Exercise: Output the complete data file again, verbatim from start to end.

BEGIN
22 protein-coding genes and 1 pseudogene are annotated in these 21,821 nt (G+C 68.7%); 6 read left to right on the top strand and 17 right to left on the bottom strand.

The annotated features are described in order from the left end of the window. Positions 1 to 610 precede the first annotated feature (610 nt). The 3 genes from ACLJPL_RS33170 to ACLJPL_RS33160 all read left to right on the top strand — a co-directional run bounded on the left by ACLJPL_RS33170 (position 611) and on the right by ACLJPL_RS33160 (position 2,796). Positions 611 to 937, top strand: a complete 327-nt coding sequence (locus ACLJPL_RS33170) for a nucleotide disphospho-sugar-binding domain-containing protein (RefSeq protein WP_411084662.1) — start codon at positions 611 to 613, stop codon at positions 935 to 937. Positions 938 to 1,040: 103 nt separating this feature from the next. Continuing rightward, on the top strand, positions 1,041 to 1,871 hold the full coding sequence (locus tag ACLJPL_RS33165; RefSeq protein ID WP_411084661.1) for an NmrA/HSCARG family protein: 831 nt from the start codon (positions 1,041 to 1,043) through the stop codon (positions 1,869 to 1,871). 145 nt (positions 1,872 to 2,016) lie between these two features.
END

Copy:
22 protein-coding genes and 1 pseudogene are annotated in these 21,821 nt (G+C 68.7%); 6 read left to right on the top strand and 17 right to left on the bottom strand.

The annotated features are described in order from the left end of the window. Positions 1 to 610 precede the first annotated feature (610 nt). The 3 genes from ACLJPL_RS33170 to ACLJPL_RS33160 all read left to right on the top strand — a co-directional run bounded on the left by ACLJPL_RS33170 (position 611) and on the right by ACLJPL_RS33160 (position 2,796). Positions 611 to 937, top strand: a complete 327-nt coding sequence (locus ACLJPL_RS33170) for a nucleotide disphospho-sugar-binding domain-containing protein (RefSeq protein WP_411084662.1) — start codon at positions 611 to 613, stop codon at positions 935 to 937. Positions 938 to 1,040: 103 nt separating this feature from the next. Continuing rightward, on the top strand, positions 1,041 to 1,871 hold the full coding sequence (locus tag ACLJPL_RS33165; RefSeq protein ID WP_411084661.1) for an NmrA/HSCARG family protein: 831 nt from the start codon (positions 1,041 to 1,043) through the stop codon (positions 1,869 to 1,871). 145 nt (positions 1,872 to 2,016) lie between these two features.